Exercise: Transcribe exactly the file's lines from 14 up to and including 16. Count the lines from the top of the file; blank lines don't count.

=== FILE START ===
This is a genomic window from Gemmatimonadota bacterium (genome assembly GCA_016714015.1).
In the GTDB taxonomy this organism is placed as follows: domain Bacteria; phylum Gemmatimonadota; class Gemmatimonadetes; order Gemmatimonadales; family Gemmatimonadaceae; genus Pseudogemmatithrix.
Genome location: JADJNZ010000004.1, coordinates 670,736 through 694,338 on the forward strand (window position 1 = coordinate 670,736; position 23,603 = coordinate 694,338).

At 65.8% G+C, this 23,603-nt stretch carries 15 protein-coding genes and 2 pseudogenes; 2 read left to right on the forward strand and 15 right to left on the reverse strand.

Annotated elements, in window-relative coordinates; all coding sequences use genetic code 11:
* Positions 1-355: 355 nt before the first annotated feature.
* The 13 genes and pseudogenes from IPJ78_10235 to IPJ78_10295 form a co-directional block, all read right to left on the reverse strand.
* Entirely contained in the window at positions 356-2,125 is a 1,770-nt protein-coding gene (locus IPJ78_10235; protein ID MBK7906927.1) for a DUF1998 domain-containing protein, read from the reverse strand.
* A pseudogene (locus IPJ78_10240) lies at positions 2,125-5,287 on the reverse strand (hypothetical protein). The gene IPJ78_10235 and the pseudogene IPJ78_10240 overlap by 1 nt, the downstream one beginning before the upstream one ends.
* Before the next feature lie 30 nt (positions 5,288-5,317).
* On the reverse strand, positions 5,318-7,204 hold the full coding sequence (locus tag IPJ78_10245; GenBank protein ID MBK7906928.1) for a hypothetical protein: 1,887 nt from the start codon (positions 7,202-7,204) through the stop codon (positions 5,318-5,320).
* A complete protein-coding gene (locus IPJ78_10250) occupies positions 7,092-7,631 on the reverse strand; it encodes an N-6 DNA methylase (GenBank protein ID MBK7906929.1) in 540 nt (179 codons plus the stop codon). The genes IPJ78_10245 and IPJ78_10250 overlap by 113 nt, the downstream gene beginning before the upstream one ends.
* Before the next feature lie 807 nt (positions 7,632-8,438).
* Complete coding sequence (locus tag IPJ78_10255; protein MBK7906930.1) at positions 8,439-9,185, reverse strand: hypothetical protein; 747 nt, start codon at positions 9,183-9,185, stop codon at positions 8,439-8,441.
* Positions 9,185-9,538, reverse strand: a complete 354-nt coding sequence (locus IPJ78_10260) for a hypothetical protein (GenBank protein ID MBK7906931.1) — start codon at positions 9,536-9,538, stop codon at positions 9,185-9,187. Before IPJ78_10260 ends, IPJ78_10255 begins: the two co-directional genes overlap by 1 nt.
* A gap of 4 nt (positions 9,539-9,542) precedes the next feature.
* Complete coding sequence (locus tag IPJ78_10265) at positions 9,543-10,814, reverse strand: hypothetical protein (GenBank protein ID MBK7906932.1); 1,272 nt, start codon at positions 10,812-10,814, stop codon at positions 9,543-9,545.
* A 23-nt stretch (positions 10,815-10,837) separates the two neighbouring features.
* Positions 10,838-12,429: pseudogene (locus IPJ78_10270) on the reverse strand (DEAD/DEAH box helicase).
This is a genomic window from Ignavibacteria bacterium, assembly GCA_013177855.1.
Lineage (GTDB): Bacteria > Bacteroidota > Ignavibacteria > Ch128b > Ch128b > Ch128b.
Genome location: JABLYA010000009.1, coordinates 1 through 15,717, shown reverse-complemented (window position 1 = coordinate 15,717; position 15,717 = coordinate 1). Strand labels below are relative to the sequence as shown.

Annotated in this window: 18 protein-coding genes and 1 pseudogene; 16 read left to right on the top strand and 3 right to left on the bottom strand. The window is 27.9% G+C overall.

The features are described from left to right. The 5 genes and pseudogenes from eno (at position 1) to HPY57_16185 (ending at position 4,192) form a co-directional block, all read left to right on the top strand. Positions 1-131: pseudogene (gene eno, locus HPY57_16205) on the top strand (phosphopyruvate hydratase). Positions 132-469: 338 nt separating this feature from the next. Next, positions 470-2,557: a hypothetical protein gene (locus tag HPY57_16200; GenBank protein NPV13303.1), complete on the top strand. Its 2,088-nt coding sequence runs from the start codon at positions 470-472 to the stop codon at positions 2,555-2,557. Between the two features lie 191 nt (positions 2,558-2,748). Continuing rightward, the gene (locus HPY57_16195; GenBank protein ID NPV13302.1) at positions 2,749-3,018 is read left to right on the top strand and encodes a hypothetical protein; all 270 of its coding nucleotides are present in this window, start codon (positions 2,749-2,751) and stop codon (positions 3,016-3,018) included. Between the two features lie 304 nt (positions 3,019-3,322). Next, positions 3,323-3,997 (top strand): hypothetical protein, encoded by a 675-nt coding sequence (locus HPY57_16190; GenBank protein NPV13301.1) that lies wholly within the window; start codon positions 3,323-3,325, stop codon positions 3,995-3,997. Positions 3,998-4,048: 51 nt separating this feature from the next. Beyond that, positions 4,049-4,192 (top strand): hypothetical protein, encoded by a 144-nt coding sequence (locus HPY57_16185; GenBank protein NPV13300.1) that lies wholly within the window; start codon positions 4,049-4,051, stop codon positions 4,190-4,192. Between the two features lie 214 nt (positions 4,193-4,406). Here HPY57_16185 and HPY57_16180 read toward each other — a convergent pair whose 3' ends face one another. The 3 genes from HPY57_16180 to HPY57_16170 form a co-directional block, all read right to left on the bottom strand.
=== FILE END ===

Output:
* Complete coding sequence (locus tag IPJ78_10255; protein MBK7906930.1) at positions 8,439-9,185, reverse strand: hypothetical protein; 747 nt, start codon at positions 9,183-9,185, stop codon at positions 8,439-8,441.
* Positions 9,185-9,538, reverse strand: a complete 354-nt coding sequence (locus IPJ78_10260) for a hypothetical protein (GenBank protein ID MBK7906931.1) — start codon at positions 9,536-9,538, stop codon at positions 9,185-9,187. Before IPJ78_10260 ends, IPJ78_10255 begins: the two co-directional genes overlap by 1 nt.
* A gap of 4 nt (positions 9,539-9,542) precedes the next feature.